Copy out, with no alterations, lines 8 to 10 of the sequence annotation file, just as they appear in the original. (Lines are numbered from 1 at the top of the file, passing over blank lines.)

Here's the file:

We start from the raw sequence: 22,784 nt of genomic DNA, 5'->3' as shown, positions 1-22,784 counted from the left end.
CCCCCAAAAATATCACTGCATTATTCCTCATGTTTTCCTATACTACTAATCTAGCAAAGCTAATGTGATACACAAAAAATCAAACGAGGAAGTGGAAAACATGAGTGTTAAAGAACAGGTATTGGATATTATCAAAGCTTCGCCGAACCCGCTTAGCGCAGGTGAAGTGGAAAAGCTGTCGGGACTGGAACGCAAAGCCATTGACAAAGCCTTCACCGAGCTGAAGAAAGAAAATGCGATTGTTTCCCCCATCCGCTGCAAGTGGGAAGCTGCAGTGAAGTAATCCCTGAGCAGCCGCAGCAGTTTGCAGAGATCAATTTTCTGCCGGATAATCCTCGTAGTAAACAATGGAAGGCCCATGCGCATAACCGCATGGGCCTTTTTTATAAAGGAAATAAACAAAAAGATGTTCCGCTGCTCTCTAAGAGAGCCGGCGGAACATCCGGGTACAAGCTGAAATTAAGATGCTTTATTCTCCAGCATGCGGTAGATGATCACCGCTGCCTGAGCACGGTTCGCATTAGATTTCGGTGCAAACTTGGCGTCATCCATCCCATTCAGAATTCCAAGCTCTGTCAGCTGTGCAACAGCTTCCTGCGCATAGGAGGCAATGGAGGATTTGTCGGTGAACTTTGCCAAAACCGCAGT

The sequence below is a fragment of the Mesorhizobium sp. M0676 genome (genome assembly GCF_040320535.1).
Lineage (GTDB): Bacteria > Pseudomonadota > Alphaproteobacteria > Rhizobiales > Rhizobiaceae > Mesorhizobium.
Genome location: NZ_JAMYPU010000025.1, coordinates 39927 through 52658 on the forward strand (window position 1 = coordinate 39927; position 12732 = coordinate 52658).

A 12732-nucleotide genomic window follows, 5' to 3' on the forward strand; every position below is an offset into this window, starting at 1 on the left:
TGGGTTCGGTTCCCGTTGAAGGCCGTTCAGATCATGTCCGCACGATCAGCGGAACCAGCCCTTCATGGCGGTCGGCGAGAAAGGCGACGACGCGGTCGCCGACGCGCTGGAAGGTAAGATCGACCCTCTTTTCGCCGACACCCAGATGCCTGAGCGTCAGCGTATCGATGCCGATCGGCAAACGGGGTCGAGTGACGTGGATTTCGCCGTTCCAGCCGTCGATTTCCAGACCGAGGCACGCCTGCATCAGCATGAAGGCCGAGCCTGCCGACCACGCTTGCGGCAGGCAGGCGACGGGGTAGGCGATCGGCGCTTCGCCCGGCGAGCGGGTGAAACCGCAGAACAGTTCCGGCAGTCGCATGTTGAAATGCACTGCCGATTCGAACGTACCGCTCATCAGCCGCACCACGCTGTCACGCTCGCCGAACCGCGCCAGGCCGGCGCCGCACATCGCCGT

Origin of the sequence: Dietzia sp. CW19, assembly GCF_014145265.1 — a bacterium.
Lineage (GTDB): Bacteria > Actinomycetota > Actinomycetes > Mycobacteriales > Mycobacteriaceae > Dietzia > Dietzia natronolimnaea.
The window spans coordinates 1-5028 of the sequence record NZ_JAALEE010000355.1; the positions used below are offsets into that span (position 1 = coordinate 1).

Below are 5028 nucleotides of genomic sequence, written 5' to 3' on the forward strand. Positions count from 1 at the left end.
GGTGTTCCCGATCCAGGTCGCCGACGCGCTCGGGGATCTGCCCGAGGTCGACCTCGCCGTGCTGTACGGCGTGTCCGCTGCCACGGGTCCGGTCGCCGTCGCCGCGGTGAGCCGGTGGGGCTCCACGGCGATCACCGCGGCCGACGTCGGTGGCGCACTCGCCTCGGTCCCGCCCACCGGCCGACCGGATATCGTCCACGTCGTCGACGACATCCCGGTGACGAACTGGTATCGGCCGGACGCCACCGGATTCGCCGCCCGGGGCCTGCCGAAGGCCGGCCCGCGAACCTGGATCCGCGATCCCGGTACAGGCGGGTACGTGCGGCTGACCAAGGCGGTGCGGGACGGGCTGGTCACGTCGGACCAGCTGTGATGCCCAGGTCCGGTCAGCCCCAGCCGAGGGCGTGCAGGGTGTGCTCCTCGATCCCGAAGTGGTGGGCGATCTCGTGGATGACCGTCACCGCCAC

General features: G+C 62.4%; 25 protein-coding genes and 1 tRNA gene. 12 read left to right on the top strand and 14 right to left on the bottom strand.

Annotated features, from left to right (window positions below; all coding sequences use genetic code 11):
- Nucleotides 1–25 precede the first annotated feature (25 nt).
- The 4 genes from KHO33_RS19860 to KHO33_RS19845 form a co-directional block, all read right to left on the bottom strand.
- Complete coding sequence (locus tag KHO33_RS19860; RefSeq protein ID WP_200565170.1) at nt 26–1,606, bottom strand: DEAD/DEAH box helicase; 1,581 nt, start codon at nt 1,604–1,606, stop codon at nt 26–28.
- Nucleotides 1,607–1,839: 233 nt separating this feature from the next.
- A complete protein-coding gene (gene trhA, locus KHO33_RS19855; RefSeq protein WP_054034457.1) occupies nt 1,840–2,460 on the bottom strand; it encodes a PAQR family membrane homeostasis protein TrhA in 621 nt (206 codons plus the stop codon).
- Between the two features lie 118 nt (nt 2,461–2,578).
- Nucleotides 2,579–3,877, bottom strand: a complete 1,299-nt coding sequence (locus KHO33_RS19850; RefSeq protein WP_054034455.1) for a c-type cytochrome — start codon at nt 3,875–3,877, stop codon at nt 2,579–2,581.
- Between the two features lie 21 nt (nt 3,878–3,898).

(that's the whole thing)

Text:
Origin of the sequence: Dietzia sp. CW19, assembly GCF_014145265.1 — a bacterium.
Lineage (GTDB): Bacteria > Actinomycetota > Actinomycetes > Mycobacteriales > Mycobacteriaceae > Dietzia > Dietzia natronolimnaea.
The window spans coordinates 1-5028 of the sequence record NZ_JAALEE010000355.1; the positions used below are offsets into that span (position 1 = coordinate 1).